San Francisco 49ers: What We've Learned Through Week 1 of Training Camp
The 49ers have also played their first preseason game, a lopsided 23-3 loss to the Baltimore Ravens. The Ravens looked like the more polished team and beat the 49ers in every phase of the game.
The 49ers will next play the Denver Broncos this coming Sunday. It will be another chance for players to establish themselves and make a positive impression. For those players who continue to struggle, roster cuts are looming on the horizon.
Let's take a closer look at five key things we learned in Week 1.
No. 5: The 49ers Need to Do Something About Alex Boone and the Right Guard Spot
The San Francisco 49ers’ offensive line was one of their strengths in 2013. However, the departure of Jonathan Goodwin, the holdout of Alex Boone and the injury to Anthony Davis has disrupted the continuity of the line.
The case of Boone, the 49ers starting right guard, is particularly troubling as he is under contract for two more seasons. His holdout goes against the team-first mantra that Jim Harbaugh preaches.
In the 49ers’ first preseason game against the Ravens, the right guard position was shaky at best. Joe Looney, who will get the first crack at the job, had some problems.
Veteran Adam Snyder can fill in, but he is ideally suited as a utility player who can play multiple positions on the line in the event of short-term injuries.
At this point, it appears the 49ers and Boone are far apart in any negotiations. As reported in an article by Marc Sessler for NFL.com, several teams are interested in Boone and it is quite possible that he will be traded.
Unless Boone returns, which is becoming more unlikely as the preseason continues, the 49ers must find a suitable replacement. Based on his play against the Ravens, Looney must improve if he is to become the starter and add cohesion to the line.
No. 4: The Backup Quarterback Job Is Up for Grabs
Entering camp, Blaine Gabbert was the player to beat out if another quarterback wanted to ascend to the No. 2 quarterback position.
However, Gabbert's poor play has given veterans Josh Johnson and McLeod Bethel-Thompson some hope.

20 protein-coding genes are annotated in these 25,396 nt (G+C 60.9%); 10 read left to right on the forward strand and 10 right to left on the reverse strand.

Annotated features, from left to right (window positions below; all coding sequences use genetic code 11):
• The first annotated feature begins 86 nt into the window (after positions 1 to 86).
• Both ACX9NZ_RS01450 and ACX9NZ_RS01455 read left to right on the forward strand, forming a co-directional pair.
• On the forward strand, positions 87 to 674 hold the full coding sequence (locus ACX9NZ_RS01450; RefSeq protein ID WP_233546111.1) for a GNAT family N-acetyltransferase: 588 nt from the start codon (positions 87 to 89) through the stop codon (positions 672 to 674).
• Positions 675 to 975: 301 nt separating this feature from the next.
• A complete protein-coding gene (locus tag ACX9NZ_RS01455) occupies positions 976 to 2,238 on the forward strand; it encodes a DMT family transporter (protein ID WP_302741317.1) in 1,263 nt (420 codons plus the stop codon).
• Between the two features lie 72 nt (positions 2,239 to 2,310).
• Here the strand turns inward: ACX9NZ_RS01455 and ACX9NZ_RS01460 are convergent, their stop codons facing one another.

Against the Ravens, Gabbert completed just three of 11 passes for 20 yards. He also threw one interception.
Bethel-Thompson did not fare much better. He completed three of his seven attempts for 26 yards. Like Gabbert, Bethel-Thompson threw an interception.
Josh Johnson, who is well known to head coach Jim Harbaugh, played the best of the three backups. He completed six of his eight attempts for 63 yards. Johnson also had a 15-yard run on a nice scramble.
Johnson played his college football at the University of San Diego. Harbaugh was his head coach and mentor. His tutelage is what gave Johnson the skills to be an NFL quarterback.
David Fucillo of NinersNation.com reports on the performance of the three quarterbacks against Baltimore.
Gabbert is still the likely favorite to win the backup quarterback job, but the competition just got a lot closer. Johnson benefited the most and has closed the gap between himself and Gabbert.
The bottom line, however, is that the 49ers are in big trouble if Colin Kaepernick gets hurt.
No. 3: Quinton Dial Has Looked Very Good in Training Camp
The 49ers lost starting nose tackle Glenn Dorsey to a torn bicep. He played well in 2013, but he is likely out for a significant number of games, if not the entire year.
With Ian Williams still building strength in the ankle he injured early in the 2013 season, the starting nose tackle spot is up for grabs. It remains to be seen whether Williams is able to return to the form that won him the starting job to open the 2013 season.